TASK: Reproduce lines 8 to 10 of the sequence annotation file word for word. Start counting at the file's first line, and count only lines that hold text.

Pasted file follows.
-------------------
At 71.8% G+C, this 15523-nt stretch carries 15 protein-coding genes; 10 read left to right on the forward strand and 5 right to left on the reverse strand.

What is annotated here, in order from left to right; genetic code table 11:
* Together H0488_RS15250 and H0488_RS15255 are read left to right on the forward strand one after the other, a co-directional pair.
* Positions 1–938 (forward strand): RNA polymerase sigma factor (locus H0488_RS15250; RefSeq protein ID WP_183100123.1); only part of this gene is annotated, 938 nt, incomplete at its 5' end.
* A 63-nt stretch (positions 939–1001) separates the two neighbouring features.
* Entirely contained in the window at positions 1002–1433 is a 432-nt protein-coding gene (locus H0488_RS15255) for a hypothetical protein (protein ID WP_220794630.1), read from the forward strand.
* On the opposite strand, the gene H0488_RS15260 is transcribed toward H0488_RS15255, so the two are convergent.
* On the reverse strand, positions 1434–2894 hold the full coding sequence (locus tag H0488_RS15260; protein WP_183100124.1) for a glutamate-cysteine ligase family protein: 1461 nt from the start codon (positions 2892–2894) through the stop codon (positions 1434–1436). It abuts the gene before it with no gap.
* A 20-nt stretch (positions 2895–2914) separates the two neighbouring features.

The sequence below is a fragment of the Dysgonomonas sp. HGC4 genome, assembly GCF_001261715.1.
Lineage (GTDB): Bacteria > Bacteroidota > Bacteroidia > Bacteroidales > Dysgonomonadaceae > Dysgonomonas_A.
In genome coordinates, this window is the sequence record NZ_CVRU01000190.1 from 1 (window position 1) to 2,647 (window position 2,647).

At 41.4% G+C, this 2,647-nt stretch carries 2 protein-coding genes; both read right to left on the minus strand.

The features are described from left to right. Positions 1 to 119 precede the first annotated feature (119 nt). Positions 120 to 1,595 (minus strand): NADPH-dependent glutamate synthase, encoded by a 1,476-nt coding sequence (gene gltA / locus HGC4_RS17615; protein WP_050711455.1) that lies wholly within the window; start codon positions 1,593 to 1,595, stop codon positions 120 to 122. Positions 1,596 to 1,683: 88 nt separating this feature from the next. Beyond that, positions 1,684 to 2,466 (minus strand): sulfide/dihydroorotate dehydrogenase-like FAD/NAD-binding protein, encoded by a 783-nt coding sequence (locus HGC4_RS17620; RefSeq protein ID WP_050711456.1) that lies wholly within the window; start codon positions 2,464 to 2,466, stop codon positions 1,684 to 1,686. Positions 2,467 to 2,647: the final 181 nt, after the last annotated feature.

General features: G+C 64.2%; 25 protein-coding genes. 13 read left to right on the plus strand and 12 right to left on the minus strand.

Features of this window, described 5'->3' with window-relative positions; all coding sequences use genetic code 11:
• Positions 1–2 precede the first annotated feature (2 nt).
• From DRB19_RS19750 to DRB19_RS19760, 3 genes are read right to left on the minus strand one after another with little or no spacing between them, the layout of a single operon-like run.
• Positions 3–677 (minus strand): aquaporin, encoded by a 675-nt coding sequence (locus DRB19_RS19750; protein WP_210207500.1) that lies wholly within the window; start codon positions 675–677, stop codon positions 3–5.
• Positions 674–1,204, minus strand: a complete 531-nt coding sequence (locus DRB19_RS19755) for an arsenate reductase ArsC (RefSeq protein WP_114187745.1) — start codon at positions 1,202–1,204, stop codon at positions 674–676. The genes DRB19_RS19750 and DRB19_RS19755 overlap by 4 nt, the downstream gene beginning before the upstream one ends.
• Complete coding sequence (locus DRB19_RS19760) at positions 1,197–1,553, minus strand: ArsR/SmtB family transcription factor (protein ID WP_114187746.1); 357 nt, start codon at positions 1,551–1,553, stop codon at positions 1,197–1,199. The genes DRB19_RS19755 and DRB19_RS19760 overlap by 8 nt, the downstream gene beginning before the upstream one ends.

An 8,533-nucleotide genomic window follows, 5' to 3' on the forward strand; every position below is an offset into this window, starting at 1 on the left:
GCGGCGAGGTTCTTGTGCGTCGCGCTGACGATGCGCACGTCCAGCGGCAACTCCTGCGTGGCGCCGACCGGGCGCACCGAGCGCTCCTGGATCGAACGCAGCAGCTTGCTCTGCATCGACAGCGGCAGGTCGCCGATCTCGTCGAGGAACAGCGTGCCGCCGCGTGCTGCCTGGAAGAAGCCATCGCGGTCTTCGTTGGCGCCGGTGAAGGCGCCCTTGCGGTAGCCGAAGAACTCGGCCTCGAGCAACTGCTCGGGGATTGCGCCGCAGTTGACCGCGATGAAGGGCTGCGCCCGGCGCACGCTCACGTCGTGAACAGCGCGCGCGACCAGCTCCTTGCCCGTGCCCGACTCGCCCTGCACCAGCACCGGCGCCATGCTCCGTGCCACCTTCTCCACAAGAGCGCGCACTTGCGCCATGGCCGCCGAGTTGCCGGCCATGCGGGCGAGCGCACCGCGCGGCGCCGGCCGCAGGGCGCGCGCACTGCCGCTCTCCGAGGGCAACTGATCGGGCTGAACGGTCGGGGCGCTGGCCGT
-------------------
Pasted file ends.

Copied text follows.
* On the reverse strand, positions 1434–2894 hold the full coding sequence (locus tag H0488_RS15260; protein WP_183100124.1) for a glutamate-cysteine ligase family protein: 1461 nt from the start codon (positions 2892–2894) through the stop codon (positions 1434–1436). It abuts the gene before it with no gap.
* A 20-nt stretch (positions 2895–2914) separates the two neighbouring features.

The sequence below is a fragment of the Dysgonomonas sp. HGC4 genome, assembly GCF_001261715.1.